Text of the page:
And now, the surprise: Autumn is also when the Vanessa Atalanta butterflies (red admirals) arrive from Scandinavia. They take around 17 days to get here from there. They’ll lay their eggs under the nettle leaves, and the caterpillars will take months to grow until they become butterflies ready to fly back in Spring.

9

Black Friday in Spain

Black Friday is an American commercial tradition that has arrived to Spain these last years. And while small businesses blatantly refuse to join offering discounts just because, shopping malls and international retail brands are happy to join the party!

So if you are coming to Spain late November, you might be in for some pre-Christmas discount shopping! The date varies every year, so type “Black Friday Spain” on Google to see when it’s celebrated.

10

December “aqueduct”​

If having a holiday on Thursday makes some people take a day off to get a quite long weekend (that’s called a “puente” in Spanish / “pont” in Catalan)… having Dec 6th and 8th as local holidays often generates a whole “aqueduct”…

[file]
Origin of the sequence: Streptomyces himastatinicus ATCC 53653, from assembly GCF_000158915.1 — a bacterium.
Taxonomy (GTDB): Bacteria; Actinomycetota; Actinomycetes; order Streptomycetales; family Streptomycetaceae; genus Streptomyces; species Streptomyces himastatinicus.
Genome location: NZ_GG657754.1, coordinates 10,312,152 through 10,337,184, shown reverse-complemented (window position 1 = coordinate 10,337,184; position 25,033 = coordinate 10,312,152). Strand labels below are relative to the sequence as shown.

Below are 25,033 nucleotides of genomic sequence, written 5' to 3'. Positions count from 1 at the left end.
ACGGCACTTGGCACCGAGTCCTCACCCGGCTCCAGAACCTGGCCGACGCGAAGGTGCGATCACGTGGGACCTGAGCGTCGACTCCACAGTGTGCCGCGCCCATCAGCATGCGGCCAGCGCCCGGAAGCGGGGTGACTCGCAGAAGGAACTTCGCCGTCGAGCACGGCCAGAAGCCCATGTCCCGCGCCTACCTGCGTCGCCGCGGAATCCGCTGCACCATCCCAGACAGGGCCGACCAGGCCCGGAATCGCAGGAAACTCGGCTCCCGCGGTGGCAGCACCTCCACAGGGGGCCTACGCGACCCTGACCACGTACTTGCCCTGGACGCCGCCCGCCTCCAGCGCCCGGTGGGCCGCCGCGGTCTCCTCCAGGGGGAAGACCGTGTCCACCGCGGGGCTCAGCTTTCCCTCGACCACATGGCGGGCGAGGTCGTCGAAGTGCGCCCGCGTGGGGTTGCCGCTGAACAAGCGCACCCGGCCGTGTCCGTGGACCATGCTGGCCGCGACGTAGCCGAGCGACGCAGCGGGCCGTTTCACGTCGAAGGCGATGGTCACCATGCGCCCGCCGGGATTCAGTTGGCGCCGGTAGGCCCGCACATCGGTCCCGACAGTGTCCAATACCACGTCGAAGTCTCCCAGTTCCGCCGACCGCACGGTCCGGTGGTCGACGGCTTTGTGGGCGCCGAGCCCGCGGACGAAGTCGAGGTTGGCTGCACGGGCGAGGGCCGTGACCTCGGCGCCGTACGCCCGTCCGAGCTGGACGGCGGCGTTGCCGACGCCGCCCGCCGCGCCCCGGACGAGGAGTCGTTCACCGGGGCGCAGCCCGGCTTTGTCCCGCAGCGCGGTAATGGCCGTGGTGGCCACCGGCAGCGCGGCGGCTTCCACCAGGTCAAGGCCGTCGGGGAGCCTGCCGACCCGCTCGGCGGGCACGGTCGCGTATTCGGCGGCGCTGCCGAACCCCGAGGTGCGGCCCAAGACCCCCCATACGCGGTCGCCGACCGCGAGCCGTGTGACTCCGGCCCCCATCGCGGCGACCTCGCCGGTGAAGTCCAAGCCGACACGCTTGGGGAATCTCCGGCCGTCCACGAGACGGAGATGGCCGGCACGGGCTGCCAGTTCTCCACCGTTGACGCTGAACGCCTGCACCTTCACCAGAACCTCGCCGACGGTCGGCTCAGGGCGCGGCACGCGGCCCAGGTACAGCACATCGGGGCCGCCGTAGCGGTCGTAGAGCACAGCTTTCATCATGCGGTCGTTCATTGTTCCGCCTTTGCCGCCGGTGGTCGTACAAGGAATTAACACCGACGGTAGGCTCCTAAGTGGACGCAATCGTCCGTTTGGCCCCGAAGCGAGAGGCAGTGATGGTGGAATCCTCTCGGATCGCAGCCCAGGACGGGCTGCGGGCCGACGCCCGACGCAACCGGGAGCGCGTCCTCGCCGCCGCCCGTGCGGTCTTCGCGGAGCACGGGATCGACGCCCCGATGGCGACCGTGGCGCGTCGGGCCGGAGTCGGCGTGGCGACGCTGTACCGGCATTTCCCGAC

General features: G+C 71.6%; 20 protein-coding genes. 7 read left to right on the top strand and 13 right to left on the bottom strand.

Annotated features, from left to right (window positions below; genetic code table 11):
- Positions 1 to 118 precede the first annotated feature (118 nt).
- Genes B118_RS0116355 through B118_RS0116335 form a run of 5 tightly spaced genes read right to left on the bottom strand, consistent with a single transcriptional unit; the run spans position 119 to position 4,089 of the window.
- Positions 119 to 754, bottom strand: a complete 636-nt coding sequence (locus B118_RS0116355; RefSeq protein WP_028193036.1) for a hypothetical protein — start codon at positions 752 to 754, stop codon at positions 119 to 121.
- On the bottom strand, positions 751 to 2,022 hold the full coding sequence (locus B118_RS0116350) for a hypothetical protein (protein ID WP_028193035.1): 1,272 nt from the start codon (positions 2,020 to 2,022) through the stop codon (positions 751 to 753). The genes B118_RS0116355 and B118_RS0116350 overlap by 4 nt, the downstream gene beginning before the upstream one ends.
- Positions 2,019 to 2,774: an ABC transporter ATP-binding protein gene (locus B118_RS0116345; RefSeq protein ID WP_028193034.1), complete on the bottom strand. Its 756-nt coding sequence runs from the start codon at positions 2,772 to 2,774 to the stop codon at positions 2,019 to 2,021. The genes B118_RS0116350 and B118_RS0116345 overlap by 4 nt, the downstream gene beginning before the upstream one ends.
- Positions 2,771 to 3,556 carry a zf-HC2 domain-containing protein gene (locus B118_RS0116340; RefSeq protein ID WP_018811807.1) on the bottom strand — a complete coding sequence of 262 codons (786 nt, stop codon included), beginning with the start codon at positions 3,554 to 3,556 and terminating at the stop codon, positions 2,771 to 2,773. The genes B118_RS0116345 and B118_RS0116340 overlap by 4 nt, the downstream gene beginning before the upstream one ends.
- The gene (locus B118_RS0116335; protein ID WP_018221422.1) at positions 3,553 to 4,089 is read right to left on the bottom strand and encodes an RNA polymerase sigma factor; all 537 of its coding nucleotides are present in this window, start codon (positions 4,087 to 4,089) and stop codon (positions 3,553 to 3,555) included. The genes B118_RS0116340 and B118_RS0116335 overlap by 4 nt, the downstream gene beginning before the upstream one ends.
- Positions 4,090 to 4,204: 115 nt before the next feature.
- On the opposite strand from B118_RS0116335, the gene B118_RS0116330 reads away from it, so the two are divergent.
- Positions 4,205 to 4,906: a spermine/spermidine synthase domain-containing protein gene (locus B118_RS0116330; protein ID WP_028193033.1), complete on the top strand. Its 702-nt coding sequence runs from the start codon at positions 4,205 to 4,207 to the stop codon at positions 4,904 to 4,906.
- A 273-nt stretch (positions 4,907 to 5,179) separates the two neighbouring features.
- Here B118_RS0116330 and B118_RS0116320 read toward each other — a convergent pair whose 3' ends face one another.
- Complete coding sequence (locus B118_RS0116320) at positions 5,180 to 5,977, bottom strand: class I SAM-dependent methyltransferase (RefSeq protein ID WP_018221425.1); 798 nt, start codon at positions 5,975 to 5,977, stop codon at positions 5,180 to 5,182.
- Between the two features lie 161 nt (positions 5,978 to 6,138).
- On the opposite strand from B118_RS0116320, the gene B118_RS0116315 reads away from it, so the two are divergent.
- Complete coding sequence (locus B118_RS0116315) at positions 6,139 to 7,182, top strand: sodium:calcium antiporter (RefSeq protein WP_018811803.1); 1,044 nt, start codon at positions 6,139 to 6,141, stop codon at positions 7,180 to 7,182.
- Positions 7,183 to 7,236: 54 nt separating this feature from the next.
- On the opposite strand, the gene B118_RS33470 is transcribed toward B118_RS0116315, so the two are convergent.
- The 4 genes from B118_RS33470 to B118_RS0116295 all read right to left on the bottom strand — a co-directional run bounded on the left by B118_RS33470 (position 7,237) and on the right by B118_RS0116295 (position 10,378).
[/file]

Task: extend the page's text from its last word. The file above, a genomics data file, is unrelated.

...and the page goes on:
So what do we celebrate? December 6th is the Day of the Spanish Constitution, and it is celebrated with official events by the Government of Spain as well as military parades.

Two days later, the December 8th is the day of the Immaculate Conception of the Virgin Mary, the female patron saint of Spain. Her day is a public holiday because according to the tradition, She made the miracle of freezing a river during the Eighty Year’s War so that the Spanish Army could cross it and attack the enemy by surprise, winning the battle. It looks like a soldier had been praying to a painting of the Immaculate Conception he had found…

Many people takes advantage of so many public holidays to go skiing in the Pyrenees, or go shopping for Christmas presents.

If you’ll be in Spain during these dates, take into account that some services such as bank offices will be closed, but usually shops have special permissions these last days of Fall to stay open for the holiday.

Will your spend next Autumn in Spain?

Marta

Author Marta Laurent Veciana

AUTHOR BIO

Marta is the founder of ForeverBarcelona. She is a passionate tour guide that loves Barcelona and loves writing too. She is the main author of our Blog, and is committed to sharing her knowledge about Barcelona and her best tips with our readers.